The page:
Every once in awhile, we like to run letters from readers in response to articles published by City & State and New York Slant.
City & State recently published the “Future of Queens” issue – part of our annual borough series – focusing in particular on some of the development and transportation projects that the borough has in the pipeline.
Larry Penner, a transportation historian and advocate who spent 31 years working for the U.S. Department of Transportation, took issue with the fact that many of the transportation projects that Queens residents and elected officials are clamoring for do not have the necessary funding budgeted for these projects.
Read Penner’s letter to the editor below, and stay tuned as we try to get a response from the MTA.
When it comes to “Queens Transportation of the Future," (May 23) what's missing is specific information on how the Metropolitan Transportation Authority and New York City Department of Transportation will come up with funding to implement various transportation projects advocated by many Queens elected officials, constituents, transit advocates and riders.
All 14 members of the Queens New York City Council delegation are supporting the Commuter Rail Fare Equalization Proposal. This would allow city residents to pay the same $2.75 fare on the Long Island Rail Road or Metro-North Railroad as riding the New York City subway and provide a free transfer to the subway. How will the city provide the MTA with $200 million to cover the cost?
The LaGuardia Airport Train to the Plane (with a baseline budget of $450 million that may require up to an additional $550 million in the years to come, with a final budget that could end up closer to $1 billion); Woodhaven Blvd. Select Bus Service ($400 million, of which up to $200 million may be needed from the New Starts program of the U.S. Department of Transportation’s Federal Transit Administration); Light Rail between Glendale and Long Island City on the old Montauk LIRR branch ($100 million); restoration of LIRR service on the old Rockaway Beach LIRR branch ($1 billion); Triboro X Subway Express (new subway line connecting the Bronx, Queens & Brooklyn ($2 billion); Main Street Flushing Intermodal Bus Terminal ($100 million); reopening the Woodhaven Blvd. Atlantic Branch LIRR Station ($40 million) and the Brooklyn-Queens Waterfront Street Car Connector, which would connect various neighborhoods along the waterfront from Sunset Park, Brooklyn to Astoria, Queens ($2.5 billion).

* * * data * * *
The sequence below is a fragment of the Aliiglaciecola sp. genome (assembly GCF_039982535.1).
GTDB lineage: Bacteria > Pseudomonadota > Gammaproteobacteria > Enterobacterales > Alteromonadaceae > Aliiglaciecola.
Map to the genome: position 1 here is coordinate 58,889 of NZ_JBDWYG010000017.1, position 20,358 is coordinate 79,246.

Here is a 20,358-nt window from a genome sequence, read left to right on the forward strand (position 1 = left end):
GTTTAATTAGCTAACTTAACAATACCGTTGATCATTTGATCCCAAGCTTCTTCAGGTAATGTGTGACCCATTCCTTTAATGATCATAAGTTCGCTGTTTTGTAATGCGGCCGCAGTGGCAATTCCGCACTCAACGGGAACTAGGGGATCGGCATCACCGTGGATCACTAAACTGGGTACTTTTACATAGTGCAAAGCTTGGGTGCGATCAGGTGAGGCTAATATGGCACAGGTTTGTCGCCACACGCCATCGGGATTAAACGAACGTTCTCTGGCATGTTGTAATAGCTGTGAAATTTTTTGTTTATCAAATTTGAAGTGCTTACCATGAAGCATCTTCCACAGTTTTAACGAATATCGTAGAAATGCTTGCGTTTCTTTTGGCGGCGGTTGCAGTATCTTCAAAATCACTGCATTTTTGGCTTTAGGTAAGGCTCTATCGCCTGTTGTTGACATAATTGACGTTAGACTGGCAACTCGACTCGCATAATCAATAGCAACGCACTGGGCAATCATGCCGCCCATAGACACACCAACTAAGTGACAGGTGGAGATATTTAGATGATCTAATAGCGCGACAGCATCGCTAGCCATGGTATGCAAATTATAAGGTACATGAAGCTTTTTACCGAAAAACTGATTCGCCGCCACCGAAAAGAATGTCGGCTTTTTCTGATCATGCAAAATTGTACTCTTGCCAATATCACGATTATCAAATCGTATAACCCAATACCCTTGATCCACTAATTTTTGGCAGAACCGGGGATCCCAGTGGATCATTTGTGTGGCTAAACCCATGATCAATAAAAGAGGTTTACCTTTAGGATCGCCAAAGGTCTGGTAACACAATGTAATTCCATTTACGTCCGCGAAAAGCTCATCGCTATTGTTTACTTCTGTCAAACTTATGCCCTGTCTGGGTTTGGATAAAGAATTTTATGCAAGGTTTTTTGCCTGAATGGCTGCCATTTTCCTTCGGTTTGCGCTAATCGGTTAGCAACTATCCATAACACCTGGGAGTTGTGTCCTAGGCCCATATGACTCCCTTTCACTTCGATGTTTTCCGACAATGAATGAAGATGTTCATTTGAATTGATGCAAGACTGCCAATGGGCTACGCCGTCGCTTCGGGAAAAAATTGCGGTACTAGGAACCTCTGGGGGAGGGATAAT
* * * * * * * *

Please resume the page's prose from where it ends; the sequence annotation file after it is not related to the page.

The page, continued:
Many neighborhoods are looking for introduction of either Select Bus Service (SBS); Bus Rapid Transit (BRT); Limited Stop Bus to Subway or Express Bus Service to Manhattan. There is still the need to bring many of Queens’ 78 subway and 21 LIRR stations back up to a state of good repair. Don't forget the need for additional subway and LIRR stations to become fully compliant with the Americans with Disabilities Act (ADA) via the construction of elevators.